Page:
Who Are We Protecting? Or, Oops, Is It Whom?
Friday night, we invited friends over for pizza. I had put an extra leaf in the table and after everyone was properly distanced and had removed their face covers the conversation turned to masks. Should they be mandatory and who, or is it whom, were we protecting anyway?
We sat and talked, two males and two females married to each other. Oops, that is not quite right. The girls were married to the guys and the guys were married to the girls. Well, you get the picture, two old white married couples. Oops, I did not mean to imply only white straight people stay married.
So, forget about gender, race, age, or sexual orientation. Four adults sat around the table talking.
“I wear a face mask to protect me.”
“Really? Doesn’t my wearing the mask protect you?”
“They should be mandatory. People in the grocery store aren’t wearing masks. I got yelled at the other day.”
“You weren’t wearing a mask? You came to our front door wearing one.”
“No, I was yelled at for wearing a mask. What about my First Amendment Rights?”
“Well, it’s hard to believe a piece of fabric really protects us. What about gargling with Listerine?”
“My mask prevents molecules from the transmission into the environment. I’m protecting you.”
“But you don’t have the virus.”
“I don’t have the virus yet.”
“Right. Your mask protects you.”
“We wash our hands. Why not wash out our mouths. We should be gargling.”
“Would public gargling be considered a First Amendment Right?”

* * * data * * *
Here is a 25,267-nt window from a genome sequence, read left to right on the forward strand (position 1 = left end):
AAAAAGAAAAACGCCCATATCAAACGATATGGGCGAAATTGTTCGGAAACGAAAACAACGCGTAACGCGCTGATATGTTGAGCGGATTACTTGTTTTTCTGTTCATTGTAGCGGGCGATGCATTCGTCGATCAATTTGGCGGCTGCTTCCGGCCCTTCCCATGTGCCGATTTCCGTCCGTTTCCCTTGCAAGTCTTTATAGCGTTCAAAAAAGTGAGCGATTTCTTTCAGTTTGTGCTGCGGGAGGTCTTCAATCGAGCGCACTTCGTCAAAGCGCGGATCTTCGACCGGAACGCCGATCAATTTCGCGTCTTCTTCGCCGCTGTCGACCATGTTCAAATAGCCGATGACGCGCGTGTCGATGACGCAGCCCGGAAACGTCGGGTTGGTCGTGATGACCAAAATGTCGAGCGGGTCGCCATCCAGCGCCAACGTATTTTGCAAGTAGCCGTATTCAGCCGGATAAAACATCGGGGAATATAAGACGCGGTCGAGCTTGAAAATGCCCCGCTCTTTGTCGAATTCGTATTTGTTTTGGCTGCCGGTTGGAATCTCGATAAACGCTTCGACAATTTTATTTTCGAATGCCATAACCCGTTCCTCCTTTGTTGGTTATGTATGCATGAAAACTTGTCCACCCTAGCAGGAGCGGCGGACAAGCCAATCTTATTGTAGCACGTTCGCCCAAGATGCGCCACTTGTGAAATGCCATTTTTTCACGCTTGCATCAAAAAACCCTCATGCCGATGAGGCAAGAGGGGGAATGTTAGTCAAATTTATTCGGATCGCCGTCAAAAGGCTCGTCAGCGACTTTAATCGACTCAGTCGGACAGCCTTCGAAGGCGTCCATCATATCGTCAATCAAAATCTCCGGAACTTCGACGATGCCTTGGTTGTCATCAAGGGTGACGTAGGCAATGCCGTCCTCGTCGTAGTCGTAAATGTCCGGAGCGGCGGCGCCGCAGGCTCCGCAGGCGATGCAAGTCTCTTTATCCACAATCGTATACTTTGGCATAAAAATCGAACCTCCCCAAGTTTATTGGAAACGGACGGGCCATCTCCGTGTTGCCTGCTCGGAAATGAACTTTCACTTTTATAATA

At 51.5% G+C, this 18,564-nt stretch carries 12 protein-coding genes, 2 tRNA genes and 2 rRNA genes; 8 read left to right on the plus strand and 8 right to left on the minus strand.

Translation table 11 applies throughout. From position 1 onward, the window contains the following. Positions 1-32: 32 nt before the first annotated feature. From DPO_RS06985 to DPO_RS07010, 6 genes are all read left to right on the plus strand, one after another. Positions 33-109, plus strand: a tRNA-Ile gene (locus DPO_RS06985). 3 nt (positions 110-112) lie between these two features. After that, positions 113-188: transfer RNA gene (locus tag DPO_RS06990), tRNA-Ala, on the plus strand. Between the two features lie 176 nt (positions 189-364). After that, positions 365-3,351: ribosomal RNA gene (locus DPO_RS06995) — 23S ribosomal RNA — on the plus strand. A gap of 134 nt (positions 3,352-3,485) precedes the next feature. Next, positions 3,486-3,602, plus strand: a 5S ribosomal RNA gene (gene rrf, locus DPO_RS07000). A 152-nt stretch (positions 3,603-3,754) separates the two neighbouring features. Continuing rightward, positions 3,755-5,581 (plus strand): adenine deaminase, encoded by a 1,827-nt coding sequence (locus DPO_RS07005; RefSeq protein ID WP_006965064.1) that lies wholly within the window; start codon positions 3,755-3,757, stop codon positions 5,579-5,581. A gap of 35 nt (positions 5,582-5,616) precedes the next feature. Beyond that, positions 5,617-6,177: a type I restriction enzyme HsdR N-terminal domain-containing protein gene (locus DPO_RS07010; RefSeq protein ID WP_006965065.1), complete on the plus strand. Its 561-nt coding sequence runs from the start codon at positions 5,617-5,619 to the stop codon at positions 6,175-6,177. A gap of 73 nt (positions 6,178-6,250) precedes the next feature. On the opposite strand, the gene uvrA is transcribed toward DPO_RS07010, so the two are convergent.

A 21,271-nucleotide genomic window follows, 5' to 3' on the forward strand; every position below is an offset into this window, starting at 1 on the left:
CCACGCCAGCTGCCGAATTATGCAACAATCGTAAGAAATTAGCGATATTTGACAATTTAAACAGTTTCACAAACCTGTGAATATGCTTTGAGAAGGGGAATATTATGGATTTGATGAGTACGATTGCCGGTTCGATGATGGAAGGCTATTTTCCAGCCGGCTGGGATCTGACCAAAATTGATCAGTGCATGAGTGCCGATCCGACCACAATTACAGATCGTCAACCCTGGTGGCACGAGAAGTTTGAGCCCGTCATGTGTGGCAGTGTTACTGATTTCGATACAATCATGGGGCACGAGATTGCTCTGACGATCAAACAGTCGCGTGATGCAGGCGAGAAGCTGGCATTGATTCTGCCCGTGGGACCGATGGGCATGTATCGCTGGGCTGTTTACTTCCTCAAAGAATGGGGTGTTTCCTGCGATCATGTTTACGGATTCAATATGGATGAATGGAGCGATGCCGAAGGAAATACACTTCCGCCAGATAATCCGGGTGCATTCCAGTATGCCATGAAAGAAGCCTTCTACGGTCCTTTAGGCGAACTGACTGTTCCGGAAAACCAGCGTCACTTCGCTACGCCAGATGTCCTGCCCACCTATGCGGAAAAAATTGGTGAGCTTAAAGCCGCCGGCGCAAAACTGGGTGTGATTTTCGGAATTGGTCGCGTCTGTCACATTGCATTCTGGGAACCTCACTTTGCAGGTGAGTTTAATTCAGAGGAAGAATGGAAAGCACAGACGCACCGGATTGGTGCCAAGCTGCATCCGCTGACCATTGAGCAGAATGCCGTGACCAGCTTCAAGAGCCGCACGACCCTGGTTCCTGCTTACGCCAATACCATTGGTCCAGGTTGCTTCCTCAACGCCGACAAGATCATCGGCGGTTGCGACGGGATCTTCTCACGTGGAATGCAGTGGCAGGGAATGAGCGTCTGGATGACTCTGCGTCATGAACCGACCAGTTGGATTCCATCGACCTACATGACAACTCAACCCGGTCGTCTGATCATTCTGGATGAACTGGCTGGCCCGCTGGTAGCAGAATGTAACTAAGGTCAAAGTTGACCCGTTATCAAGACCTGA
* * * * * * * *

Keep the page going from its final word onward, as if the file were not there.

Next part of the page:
“Why isn’t the media reporting on gargling?”
The discussion was interrupted by television coverage that a statue of Calvin Griffith, a former owner of the Minnesota Twins, was removed for racial comments he made in 1976. Other incidents of statues being taken down flashed across the screen. Many of them not peaceful. In Seattle police questioned who, or is it whom, to protect when activists injured and killed two fellow protestors. Police across the country faced similar challenges. Who to protect?
The conversation resumed.
“So, who, or is it whom, are the police protecting?”
“They were protecting them.”
“No. The police were protecting US.”
“Shouldn’t they protect everyone?”
One of the men put his head in his hands and like the grandfather in the movie Moon Struck lamented, “I’m so confused,” and then ask, “why can’t we watch baseball?”
“It’s not on.”
So, is it who or whom?
Who is the subject of the verb and whom is the object.
In the sentence, who/whom are we protecting? The subject is we. Are is the verb. Therefore, the answer is; whom are we protecting? Oops, that is right unless it is wrong.
. . . just saying
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